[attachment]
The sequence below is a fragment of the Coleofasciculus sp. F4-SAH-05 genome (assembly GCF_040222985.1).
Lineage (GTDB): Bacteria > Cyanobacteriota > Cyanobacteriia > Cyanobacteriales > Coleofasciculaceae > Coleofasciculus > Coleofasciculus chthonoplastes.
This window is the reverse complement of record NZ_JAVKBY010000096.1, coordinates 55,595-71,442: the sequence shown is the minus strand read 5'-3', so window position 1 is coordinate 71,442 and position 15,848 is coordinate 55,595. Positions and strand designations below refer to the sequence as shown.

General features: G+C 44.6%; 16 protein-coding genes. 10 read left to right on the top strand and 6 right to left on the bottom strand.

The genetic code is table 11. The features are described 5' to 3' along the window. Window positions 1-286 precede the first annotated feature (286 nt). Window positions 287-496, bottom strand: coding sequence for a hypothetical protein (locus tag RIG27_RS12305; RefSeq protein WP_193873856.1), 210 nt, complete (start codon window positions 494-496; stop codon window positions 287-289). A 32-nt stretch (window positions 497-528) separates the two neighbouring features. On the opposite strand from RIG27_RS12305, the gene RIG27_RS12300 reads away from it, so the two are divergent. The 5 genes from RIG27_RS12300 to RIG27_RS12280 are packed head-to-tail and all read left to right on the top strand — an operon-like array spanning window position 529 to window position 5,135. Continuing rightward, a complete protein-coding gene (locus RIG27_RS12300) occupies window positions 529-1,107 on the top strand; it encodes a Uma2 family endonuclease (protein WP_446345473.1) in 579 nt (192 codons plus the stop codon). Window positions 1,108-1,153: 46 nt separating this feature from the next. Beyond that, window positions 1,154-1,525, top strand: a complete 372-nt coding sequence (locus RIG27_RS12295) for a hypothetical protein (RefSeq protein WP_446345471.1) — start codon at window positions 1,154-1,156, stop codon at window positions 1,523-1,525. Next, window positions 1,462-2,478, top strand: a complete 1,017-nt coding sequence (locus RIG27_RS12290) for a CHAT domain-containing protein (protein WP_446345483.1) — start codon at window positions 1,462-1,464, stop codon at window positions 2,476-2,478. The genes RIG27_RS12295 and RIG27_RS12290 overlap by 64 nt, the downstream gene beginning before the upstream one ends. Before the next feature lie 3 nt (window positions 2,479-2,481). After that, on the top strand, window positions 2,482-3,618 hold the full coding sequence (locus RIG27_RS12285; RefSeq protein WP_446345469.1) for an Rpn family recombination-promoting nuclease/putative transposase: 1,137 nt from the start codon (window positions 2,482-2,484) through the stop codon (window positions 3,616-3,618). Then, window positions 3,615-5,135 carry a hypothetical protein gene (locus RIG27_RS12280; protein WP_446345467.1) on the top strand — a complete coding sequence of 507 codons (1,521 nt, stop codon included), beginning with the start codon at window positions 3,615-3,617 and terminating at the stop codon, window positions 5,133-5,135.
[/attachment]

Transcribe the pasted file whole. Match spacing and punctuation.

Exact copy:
The sequence below is a fragment of the Coleofasciculus sp. F4-SAH-05 genome (assembly GCF_040222985.1).
Lineage (GTDB): Bacteria > Cyanobacteriota > Cyanobacteriia > Cyanobacteriales > Coleofasciculaceae > Coleofasciculus > Coleofasciculus chthonoplastes.
This window is the reverse complement of record NZ_JAVKBY010000096.1, coordinates 55,595-71,442: the sequence shown is the minus strand read 5'-3', so window position 1 is coordinate 71,442 and position 15,848 is coordinate 55,595. Positions and strand designations below refer to the sequence as shown.

General features: G+C 44.6%; 16 protein-coding genes. 10 read left to right on the top strand and 6 right to left on the bottom strand.

The genetic code is table 11. The features are described 5' to 3' along the window. Window positions 1-286 precede the first annotated feature (286 nt). Window positions 287-496, bottom strand: coding sequence for a hypothetical protein (locus tag RIG27_RS12305; RefSeq protein WP_193873856.1), 210 nt, complete (start codon window positions 494-496; stop codon window positions 287-289). A 32-nt stretch (window positions 497-528) separates the two neighbouring features. On the opposite strand from RIG27_RS12305, the gene RIG27_RS12300 reads away from it, so the two are divergent. The 5 genes from RIG27_RS12300 to RIG27_RS12280 are packed head-to-tail and all read left to right on the top strand — an operon-like array spanning window position 529 to window position 5,135. Continuing rightward, a complete protein-coding gene (locus RIG27_RS12300) occupies window positions 529-1,107 on the top strand; it encodes a Uma2 family endonuclease (protein WP_446345473.1) in 579 nt (192 codons plus the stop codon). Window positions 1,108-1,153: 46 nt separating this feature from the next. Beyond that, window positions 1,154-1,525, top strand: a complete 372-nt coding sequence (locus RIG27_RS12295) for a hypothetical protein (RefSeq protein WP_446345471.1) — start codon at window positions 1,154-1,156, stop codon at window positions 1,523-1,525. Next, window positions 1,462-2,478, top strand: a complete 1,017-nt coding sequence (locus RIG27_RS12290) for a CHAT domain-containing protein (protein WP_446345483.1) — start codon at window positions 1,462-1,464, stop codon at window positions 2,476-2,478. The genes RIG27_RS12295 and RIG27_RS12290 overlap by 64 nt, the downstream gene beginning before the upstream one ends. Before the next feature lie 3 nt (window positions 2,479-2,481). After that, on the top strand, window positions 2,482-3,618 hold the full coding sequence (locus RIG27_RS12285; RefSeq protein WP_446345469.1) for an Rpn family recombination-promoting nuclease/putative transposase: 1,137 nt from the start codon (window positions 2,482-2,484) through the stop codon (window positions 3,616-3,618). Then, window positions 3,615-5,135 carry a hypothetical protein gene (locus RIG27_RS12280; protein WP_446345467.1) on the top strand — a complete coding sequence of 507 codons (1,521 nt, stop codon included), beginning with the start codon at window positions 3,615-3,617 and terminating at the stop codon, window positions 5,133-5,135.